Scarfing Through The Years
Yeah, there’s another definition of scarfing, and I’ve certainly done my share of that through the years too.
But this is about literal scarfing.
My First Scarf: Back when I was dancing to Annette Funicello records, I had a little Annette scarf tied around my neck. I felt awkward with this scarf. It didn’t serve any purpose (although I’ve learned since that fashion does not have to be functional). Was I supposed to look like a cowgirl? And I had heard this scary story about a girl whose scarf disguised the fact that her head had been severed.
There was a long scarf famine after that. In high school, this may have had something to do with the movie “Isadora” — in which lovely Isadora Duncan died a very tragic death as her long scarf became entangled in the spokes of her lover’s car, throwing her from the car like a spitball from a slingshot.
In college, my scarflessness was simpler. Love Beads.
When I got my first job however, scarves were back. Women were becoming executives for the first time, and even us non-executive types wore the uniform. A suit with a white blouse and a floppy bow. They were basically all the same, so I really only needed one, but I had several. I had a brown suit with a paisley bow, a navy blue suit with a red bow, and my favorite – a gray suit with a turquoise bow. Sometimes I mixed and matched. It still looked like the same suit. I looked like a flight attendant every day.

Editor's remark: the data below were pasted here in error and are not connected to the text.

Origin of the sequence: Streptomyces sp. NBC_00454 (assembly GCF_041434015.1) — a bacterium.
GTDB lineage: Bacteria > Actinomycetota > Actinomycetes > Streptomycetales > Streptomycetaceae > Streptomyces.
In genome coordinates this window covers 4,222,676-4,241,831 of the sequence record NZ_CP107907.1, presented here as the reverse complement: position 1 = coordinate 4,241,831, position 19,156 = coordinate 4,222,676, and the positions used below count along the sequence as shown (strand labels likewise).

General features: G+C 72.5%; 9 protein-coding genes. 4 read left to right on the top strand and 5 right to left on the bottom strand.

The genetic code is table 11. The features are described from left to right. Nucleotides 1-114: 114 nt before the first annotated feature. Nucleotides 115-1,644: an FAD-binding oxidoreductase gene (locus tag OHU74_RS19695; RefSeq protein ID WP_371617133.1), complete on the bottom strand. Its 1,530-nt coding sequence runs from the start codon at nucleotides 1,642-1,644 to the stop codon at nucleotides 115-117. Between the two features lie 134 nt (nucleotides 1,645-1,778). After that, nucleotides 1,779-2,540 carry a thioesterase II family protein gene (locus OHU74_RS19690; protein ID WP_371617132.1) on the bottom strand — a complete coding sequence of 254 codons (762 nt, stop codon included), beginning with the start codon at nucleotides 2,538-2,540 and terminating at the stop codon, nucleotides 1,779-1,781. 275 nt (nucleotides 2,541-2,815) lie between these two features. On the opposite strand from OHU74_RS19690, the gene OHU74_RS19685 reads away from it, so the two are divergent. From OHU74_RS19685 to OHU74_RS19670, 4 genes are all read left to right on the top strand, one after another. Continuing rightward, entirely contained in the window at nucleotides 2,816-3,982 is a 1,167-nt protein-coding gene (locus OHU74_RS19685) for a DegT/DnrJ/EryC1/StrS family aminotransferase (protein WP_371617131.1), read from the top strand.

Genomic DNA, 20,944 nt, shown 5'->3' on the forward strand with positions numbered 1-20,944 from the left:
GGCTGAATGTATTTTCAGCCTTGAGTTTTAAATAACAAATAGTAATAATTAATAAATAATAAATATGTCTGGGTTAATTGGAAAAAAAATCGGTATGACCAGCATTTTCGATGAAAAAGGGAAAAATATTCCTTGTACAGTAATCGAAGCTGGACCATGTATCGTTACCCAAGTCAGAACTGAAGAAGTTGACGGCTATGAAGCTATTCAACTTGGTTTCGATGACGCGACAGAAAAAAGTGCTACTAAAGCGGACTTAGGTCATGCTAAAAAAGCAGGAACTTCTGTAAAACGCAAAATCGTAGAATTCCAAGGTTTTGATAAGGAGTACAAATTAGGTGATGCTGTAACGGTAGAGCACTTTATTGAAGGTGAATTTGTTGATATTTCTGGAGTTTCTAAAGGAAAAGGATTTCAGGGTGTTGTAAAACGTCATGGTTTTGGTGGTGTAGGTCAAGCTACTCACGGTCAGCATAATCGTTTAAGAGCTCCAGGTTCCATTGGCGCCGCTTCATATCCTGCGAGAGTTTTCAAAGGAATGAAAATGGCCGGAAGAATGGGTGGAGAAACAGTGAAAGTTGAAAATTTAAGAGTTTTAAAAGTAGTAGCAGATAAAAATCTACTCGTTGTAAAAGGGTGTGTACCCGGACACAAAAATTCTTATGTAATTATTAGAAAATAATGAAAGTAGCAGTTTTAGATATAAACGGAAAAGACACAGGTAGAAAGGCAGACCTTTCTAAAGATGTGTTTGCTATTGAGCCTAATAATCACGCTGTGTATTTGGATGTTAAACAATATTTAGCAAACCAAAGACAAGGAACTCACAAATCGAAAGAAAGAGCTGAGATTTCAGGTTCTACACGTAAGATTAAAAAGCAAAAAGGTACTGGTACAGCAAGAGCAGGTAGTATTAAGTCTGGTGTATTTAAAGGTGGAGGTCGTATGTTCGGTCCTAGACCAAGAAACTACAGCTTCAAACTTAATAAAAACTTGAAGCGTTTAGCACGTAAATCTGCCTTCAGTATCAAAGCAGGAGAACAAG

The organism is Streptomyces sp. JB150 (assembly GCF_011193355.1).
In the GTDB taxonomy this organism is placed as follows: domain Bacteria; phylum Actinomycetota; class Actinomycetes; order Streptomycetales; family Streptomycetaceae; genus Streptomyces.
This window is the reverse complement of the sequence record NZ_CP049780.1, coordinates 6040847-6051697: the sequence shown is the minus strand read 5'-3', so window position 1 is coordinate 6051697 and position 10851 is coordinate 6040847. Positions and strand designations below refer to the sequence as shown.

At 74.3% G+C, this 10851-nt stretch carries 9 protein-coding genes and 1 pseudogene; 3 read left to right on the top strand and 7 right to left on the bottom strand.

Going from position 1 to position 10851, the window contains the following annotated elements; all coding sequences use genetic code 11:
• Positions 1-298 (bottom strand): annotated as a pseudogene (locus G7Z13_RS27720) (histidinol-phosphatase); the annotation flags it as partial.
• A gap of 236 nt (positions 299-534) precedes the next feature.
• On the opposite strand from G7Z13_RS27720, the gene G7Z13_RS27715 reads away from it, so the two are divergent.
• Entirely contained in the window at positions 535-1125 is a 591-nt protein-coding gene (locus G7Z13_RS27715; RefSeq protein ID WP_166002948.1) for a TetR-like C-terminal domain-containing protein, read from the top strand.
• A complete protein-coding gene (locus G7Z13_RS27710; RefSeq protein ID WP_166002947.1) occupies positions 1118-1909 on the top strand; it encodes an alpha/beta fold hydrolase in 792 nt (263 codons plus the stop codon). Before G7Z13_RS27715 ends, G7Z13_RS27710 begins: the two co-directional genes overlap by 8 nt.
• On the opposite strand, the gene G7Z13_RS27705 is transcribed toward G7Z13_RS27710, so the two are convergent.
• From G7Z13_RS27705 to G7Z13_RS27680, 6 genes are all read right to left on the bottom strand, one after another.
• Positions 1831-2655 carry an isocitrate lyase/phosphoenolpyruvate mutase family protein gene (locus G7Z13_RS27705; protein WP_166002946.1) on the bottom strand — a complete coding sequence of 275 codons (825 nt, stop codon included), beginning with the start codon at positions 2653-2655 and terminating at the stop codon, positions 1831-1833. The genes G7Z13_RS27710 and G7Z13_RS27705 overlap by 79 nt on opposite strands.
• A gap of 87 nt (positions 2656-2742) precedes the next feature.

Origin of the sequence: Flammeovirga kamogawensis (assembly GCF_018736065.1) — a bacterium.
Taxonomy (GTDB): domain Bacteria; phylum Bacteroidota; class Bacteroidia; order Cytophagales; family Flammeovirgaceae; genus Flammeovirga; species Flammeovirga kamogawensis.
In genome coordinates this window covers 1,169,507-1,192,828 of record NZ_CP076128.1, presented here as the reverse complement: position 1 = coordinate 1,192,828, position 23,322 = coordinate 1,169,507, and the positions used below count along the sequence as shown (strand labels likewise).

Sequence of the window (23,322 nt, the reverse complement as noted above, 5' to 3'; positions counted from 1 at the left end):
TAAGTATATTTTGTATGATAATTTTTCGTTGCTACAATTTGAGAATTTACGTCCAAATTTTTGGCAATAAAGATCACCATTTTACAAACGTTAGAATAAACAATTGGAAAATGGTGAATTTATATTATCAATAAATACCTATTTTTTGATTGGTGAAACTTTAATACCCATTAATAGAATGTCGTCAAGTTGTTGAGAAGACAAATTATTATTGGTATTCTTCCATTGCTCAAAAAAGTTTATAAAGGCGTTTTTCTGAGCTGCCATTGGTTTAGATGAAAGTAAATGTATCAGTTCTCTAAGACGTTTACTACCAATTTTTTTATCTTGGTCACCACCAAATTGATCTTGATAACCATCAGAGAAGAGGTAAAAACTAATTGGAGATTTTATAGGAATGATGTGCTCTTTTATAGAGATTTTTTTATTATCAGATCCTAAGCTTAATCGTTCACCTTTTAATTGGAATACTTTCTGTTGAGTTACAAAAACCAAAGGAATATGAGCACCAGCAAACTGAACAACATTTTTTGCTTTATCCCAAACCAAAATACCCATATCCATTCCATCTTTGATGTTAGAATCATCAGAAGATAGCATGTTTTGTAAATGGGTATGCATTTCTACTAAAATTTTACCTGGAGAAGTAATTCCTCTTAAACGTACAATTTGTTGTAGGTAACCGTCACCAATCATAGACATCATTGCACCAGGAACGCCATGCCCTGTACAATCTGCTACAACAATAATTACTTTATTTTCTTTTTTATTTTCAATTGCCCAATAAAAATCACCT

In the 80s, business attire loosened up. I thank Miami Vice for that. It suddenly became okay to wear something other than gray. Brights and pastels were in. And scarves got untied. A white silk scarf was cool. Clothes may have been lighter, but makeup was certainly heavier. But this get-up was perfect for going out for drinks and dancing after work. Which I did a lot. I could nurse one wine-spritzer for three hours, while seriously flirting.
About 1989, I found my way into my own style. But not exactly. I actually found my way into Diane Keaton’s style. I traded in my scarf for a necktie. Sure, “Play It Again, Sam” came out in 1972, but it took me seventeen years to be comfortable enough to put on a tie. (and figure out how to tie it). I loved this style. I met my husband in my Diane Keaton phase. He loved me but he thought I dressed a little nutty. (The perm wasn’t Diane Keaton; it was my own style and I had those curls on my wedding day.)
I’ve taken a long break from neckwear. I like beaded necklaces and long pearls.
Until this year. Scarves are back this winter. Everyone has them. Long rectangles wrapped and wrapped against cozy necks. Lightweight sweaters and heavy scarves. I love this look.
I bought one. (naturally).
But here’s the thing: Every time I put on my new scarf, I hesitate.
I’m vaguely reminded of something. But I just haven’t been able to put my finger about it. What is it? Why do I always end up taking off the scarf and substituting a necklace?
Then today I saw it.